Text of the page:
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Hundreds Hit Milwaukee Streets To Protest Trump Presidency

Demonstrators Express Fear Over What Presidency Will Mean For Minorities

Chuck Quirmbach/WPR

Wisconsinites joined those in several other states Thursday night, marching to oppose Donald Trump’s election as United States president. Thousands of people rallied in Madison and Milwaukee. Roughly 1,500 people took to downtown Milwaukee streets.

People chanted “Not my president” and many carried signs stating the same. Other signs called for the Republican president-elect to be impeached or jailed. The protestors occasionally blocked intersections, but after some traffic delays, police rerouted vehicles to other streets.

Among the marchers in the racially mixed crowd was a Latina, Claudia Silva, who said she’s worried about the possibility of Trump increasing deportations to Mexico.

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“I’m a legal U.S. citizen,” Silva said, “But to people (who) don’t know me, they don’t know that just because (of) the color of my skin, so it’s something we all fear.”

Victor Trussell, who is African-American, said it was important to show a large presence. He said plenty of Trump’s rhetoric has been objectionable, but Trussell also finds fault with what he calls, “the system that is anti-black, that is homophobic, that’s not ready for a woman president or for women to be equal to men.”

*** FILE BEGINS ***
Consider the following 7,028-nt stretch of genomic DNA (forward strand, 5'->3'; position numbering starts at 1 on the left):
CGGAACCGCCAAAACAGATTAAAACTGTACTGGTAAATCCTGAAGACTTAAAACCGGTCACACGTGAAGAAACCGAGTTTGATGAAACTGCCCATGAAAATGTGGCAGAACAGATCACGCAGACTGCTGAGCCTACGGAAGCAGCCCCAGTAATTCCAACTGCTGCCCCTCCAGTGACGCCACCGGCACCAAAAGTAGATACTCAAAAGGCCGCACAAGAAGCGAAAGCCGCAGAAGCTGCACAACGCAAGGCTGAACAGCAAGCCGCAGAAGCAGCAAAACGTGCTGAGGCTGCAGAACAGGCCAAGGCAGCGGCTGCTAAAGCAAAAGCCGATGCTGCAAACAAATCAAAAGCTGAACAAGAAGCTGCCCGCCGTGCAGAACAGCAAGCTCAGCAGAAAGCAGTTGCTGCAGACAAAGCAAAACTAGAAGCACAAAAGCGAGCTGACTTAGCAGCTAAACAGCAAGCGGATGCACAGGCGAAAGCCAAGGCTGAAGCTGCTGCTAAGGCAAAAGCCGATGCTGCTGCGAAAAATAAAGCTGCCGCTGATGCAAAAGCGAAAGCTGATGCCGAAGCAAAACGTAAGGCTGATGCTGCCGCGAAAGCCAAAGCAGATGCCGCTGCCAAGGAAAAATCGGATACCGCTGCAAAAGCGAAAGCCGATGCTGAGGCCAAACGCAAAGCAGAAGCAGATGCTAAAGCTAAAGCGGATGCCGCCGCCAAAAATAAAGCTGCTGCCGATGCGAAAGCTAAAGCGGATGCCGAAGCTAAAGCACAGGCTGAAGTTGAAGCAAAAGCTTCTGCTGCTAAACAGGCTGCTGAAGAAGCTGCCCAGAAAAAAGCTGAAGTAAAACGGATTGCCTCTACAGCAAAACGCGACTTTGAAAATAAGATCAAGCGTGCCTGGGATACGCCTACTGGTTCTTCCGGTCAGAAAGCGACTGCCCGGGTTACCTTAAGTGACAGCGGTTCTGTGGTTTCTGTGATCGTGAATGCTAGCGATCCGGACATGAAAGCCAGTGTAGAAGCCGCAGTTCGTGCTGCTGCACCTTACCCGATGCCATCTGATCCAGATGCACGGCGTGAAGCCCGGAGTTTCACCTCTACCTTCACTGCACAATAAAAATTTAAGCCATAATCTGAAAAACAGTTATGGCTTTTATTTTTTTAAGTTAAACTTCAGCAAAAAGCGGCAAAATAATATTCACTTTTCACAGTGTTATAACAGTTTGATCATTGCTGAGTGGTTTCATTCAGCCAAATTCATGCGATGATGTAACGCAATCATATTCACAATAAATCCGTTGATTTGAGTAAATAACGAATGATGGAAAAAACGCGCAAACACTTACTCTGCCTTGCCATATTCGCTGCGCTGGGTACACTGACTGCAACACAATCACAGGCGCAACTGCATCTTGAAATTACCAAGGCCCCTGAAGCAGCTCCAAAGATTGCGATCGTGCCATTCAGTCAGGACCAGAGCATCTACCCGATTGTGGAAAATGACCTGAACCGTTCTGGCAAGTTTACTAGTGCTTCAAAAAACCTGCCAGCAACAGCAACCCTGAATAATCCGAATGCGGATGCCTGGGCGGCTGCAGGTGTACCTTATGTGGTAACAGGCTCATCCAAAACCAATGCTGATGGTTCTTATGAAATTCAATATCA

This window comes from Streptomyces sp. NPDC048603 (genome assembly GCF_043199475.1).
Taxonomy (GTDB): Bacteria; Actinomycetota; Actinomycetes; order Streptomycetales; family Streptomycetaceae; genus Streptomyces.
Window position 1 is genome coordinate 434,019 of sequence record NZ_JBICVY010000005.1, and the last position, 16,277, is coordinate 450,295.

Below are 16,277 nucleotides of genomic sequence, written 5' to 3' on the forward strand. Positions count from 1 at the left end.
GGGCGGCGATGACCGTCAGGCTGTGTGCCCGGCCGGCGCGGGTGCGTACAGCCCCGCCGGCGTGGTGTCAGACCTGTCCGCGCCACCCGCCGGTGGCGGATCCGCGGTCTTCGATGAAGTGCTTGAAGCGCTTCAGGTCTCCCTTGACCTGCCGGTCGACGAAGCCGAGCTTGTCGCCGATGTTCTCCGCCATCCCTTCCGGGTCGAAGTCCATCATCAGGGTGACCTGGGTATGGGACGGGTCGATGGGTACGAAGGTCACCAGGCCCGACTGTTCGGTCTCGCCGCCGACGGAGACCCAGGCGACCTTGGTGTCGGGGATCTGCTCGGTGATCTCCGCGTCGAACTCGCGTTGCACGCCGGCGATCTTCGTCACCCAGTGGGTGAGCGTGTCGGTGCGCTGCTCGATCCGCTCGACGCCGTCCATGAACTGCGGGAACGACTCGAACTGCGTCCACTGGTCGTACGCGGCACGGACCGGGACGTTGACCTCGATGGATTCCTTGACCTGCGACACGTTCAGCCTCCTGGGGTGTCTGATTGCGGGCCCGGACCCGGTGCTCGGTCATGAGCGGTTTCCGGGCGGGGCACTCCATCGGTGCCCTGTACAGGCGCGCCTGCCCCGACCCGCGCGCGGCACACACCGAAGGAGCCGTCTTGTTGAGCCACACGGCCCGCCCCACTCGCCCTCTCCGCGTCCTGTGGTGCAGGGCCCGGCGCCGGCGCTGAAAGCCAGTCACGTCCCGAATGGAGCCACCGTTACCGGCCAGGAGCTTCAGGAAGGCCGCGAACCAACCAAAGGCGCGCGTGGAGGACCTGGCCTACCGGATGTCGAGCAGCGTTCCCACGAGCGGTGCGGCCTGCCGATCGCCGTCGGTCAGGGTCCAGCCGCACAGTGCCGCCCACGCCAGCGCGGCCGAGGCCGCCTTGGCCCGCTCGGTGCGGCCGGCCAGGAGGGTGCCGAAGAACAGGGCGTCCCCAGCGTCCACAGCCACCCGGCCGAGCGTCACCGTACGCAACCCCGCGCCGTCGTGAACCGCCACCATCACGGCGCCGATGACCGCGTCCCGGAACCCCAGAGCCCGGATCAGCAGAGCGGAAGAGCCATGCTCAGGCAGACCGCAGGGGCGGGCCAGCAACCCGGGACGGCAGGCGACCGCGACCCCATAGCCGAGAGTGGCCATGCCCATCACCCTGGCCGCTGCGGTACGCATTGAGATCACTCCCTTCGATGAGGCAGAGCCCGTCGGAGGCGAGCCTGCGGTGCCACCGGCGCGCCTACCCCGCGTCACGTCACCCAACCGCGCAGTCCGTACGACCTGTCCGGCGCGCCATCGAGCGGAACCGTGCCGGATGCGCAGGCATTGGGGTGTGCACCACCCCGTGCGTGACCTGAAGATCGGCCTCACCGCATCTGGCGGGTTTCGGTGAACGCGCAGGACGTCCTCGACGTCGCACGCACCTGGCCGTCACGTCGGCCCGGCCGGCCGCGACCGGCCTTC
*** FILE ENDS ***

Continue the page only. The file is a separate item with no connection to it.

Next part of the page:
Demonstrations were also held Thursday night in other U.S. cities. Some communities resumed protests that began Wednesday night.

The protests Thursday in Wisconsin, though large, were nonviolent, according to several media outlets.

The scenes in downtown Milwaukee, Madison and elsewhere stood in stark contrast to Trump’s Thursday visit with President Barack Obama at the White House. The two men shook hands, and pledged cooperation during the upcoming transition of power. Trump also visited Janesville Republican House Speaker Paul Ryan on Capitol Hill.

Milwaukee Mayor Tom Barrett wouldn’t say Friday if city police will take a tougher stance against any additional protests over the election of Trump. A conservative Milwaukee alderman said the protesters disrupted traffic and should have had a permit.

Barrett isn’t revealing any new strategy.

“I think it’s gonna depend on what it is,” Barrett said. “Again, I’m looking to do what I can to improve this community. That’s why today when we got up, we started to work on Veterans Day events. I think there’s some people who want to fight battles left and right over and over again, from both sides, and I don’t see that as particularly productive. I want to get things done.”

Barrett says if Donald Trump succeeds as President, the nation will succeed.

Editor’s Note: This story was updated with additional reporting at 3:52 p.m. Friday.